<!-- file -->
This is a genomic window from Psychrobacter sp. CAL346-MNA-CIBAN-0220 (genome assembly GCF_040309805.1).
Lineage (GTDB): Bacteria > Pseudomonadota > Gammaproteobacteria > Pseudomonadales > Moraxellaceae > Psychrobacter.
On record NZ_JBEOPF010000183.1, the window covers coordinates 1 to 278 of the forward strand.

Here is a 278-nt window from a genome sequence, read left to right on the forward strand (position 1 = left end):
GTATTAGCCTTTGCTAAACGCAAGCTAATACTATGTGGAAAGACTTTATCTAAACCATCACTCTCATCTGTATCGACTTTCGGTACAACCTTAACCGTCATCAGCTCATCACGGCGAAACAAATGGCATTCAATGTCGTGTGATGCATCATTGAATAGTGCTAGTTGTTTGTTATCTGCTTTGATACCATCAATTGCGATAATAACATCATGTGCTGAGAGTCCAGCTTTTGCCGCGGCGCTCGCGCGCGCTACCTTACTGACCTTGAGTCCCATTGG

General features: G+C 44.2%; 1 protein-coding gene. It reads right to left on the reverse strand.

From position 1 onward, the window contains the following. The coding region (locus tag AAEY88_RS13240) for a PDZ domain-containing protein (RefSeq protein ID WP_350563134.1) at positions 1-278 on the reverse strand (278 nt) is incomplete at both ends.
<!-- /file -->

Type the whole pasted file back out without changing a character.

This is a genomic window from Psychrobacter sp. CAL346-MNA-CIBAN-0220 (genome assembly GCF_040309805.1).
Lineage (GTDB): Bacteria > Pseudomonadota > Gammaproteobacteria > Pseudomonadales > Moraxellaceae > Psychrobacter.
On record NZ_JBEOPF010000183.1, the window covers coordinates 1 to 278 of the forward strand.

Here is a 278-nt window from a genome sequence, read left to right on the forward strand (position 1 = left end):
GTATTAGCCTTTGCTAAACGCAAGCTAATACTATGTGGAAAGACTTTATCTAAACCATCACTCTCATCTGTATCGACTTTCGGTACAACCTTAACCGTCATCAGCTCATCACGGCGAAACAAATGGCATTCAATGTCGTGTGATGCATCATTGAATAGTGCTAGTTGTTTGTTATCTGCTTTGATACCATCAATTGCGATAATAACATCATGTGCTGAGAGTCCAGCTTTTGCCGCGGCGCTCGCGCGCGCTACCTTACTGACCTTGAGTCCCATTGG

General features: G+C 44.2%; 1 protein-coding gene. It reads right to left on the reverse strand.

From position 1 onward, the window contains the following. The coding region (locus tag AAEY88_RS13240) for a PDZ domain-containing protein (RefSeq protein ID WP_350563134.1) at positions 1-278 on the reverse strand (278 nt) is incomplete at both ends.